Wednesday, February 28, 2018

Sunday, February 25, 2018

Tata Steel Chess 2018 Highlights: Part 2

In Part 1, we analyzed the games of two veterans: Anand and Kramnik. What happens when the two of them clash swords with each other? Between the Tiger of Madras’s tactical prowess and cold Russian positional grinding, who would prevail?

Cold, Russian Steel rolling down the board

Here is Round 7’s encounter by the two former world champions, where Anand’s weakening of his pawn structure lead to an instructive strategic win for Kramnik:

In the same round, Mamedyarov won his third game in a row to become the sole leader of the tournament. An impressive feat, but one that was short-lived: Giri proceeded to end Mamedyarov’s streak in the next round with a classic strong knight vs weak bishop situation:

Giri (foreground) vs Mamedyarov (Image from

The final game we will look at is by the tournament winner, Magnus Carlsen. While Giri was outplaying Mamedyarov, Carlsen experienced a very lucky escape against Gawain Jones. First, the Norwegian blundered horribly in a Sicilian Dragon, before nerves got the better of Jones, who allowed his advantage to slip and even lose the game altogether:

Has the Sicilian Dragon claimed another victim? (Image from

With that I wrap up my analysis of Tata Steel 2018 highlights. Congrats to Magnus Carlsen for winning the tournament a record sixth time, and here’s to more exciting tournaments in the future!

Part 1:


Friday, February 16, 2018

February 2018 Tactical Training: Part 1

Happy Lunar New Year to all, and hope everyone is enjoying the long weekend!


Saturday, February 10, 2018

Tata Steel Chess 2018 Highlights: Part 1

Yet another major tournament ended last month: The Tata Steel Chess 2018. World Champion Magnus Carlsen won the tournament for a record sixth time. The event also marked the resurgence of Anish Giri, who had a plus 5 score—something one would not have expected from a player who was infamous for his “drawing” tendencies!

With 13 rounds and many decisive games, there was no shortage of interesting battles for me to choose from, so I can’t possibly fit all my choices into a single article. For today, we will look at 3 games from the early stages of the tournament.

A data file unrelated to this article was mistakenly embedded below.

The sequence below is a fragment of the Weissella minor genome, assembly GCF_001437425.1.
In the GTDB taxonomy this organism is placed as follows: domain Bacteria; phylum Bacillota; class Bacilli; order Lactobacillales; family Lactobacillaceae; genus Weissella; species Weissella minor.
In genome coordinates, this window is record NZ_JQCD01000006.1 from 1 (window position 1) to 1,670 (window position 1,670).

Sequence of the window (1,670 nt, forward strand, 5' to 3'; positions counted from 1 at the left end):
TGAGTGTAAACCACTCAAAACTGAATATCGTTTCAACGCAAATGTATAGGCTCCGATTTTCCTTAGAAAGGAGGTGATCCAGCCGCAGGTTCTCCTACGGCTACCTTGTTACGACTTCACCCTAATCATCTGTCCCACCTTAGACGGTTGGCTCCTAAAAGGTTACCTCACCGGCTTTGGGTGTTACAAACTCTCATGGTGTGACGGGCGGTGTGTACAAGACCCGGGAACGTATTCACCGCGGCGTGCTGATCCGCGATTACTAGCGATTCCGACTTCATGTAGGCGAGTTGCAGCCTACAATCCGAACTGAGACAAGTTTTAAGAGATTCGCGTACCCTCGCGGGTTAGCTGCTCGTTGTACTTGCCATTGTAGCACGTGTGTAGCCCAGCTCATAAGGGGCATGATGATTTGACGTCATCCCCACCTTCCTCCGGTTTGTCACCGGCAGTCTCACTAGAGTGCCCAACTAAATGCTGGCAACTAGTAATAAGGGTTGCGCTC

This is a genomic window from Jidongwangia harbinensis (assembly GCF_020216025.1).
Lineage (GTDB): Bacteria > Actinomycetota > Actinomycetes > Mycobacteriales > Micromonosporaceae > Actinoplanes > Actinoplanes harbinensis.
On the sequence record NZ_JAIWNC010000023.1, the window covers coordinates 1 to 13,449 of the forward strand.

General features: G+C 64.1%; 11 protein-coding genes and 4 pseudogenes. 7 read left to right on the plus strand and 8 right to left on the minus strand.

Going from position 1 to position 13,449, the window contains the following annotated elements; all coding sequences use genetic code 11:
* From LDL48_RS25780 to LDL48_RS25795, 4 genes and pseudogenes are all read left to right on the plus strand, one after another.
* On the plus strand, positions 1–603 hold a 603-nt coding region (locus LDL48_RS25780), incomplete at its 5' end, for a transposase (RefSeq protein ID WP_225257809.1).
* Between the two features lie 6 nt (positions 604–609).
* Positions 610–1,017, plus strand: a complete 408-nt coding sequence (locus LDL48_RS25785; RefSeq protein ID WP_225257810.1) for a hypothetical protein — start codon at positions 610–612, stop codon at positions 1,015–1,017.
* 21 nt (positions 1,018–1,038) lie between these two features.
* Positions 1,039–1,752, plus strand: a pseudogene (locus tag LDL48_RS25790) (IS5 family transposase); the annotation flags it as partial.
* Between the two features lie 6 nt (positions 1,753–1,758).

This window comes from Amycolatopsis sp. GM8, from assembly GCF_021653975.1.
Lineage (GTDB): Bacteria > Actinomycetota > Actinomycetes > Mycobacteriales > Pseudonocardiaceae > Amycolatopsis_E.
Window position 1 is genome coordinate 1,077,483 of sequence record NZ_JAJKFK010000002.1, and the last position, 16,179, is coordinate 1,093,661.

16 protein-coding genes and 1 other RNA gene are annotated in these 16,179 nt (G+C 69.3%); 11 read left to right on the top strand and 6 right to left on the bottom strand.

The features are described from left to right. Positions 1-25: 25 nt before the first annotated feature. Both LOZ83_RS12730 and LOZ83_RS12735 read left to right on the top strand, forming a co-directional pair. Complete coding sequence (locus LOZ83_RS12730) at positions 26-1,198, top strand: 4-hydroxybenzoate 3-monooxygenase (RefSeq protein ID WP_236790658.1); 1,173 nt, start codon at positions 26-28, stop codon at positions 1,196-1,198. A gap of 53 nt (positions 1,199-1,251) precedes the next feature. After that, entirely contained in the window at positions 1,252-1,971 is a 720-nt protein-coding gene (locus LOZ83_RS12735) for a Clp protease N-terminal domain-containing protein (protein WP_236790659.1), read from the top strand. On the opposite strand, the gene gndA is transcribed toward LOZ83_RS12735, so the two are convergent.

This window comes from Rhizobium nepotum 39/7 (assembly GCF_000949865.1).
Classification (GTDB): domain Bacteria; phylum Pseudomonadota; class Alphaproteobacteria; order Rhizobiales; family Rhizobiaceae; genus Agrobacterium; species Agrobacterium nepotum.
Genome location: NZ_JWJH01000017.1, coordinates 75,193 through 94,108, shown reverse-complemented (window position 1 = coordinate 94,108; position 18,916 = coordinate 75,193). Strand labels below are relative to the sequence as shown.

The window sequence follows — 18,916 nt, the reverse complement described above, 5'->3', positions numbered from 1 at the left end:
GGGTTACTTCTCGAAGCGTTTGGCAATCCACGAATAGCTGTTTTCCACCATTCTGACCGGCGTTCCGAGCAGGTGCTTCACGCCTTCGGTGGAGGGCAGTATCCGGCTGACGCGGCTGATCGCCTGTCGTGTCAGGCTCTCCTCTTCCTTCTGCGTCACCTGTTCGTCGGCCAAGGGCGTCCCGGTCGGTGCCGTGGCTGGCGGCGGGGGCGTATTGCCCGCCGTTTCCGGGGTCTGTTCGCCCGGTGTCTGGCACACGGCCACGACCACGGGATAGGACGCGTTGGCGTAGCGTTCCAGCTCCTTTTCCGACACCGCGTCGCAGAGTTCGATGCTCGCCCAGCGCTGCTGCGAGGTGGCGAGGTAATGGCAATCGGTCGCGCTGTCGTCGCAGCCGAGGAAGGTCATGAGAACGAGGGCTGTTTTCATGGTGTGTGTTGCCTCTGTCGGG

The first game was from the very first round, where GM Wei Yi got onto the bad side of a Catalan against Vladimir Kramnik. The game is a magnificent display of what Kramnik excels at: Slow accumulation of positional advantages such as the open file and centre, before converting them into a crushing win. Karpov would have been proud!

Kramnik (left) vs Wei Yi (Image from

If our first game was a positional classic, then the next one was an exciting tactical battle where another former World Champion prevailed: Vishy Anand. His opponent, Caruana, tried an interesting knight sacrifice, but slipped up and paid the price for it.

What a way to end the game! It seems that both Anand and Kramnik are still going strong, even as their generation slowly gets displaced by upcoming stars like Carlsen and Giri!

If you thought endgames were boring, wait till you see our final game, which was a sharp endgame battle with both sides advancing passed pawns of their own. While Mamedyarov and Adhiban are not as well-known as the names mentioned earlier, the following game shows that both players are not to be messed around with:

Adhiban (left) and Mamedyarov at the start of the round (Image from

This was Mamedyarov’s second win in a row, and he later on won his third consecutive game to lead the tournament in Round 7; definitely something he can be proud of!

In Part 2, we will look at more highlights from the second half of the tournament.

To be continued…

Part 2: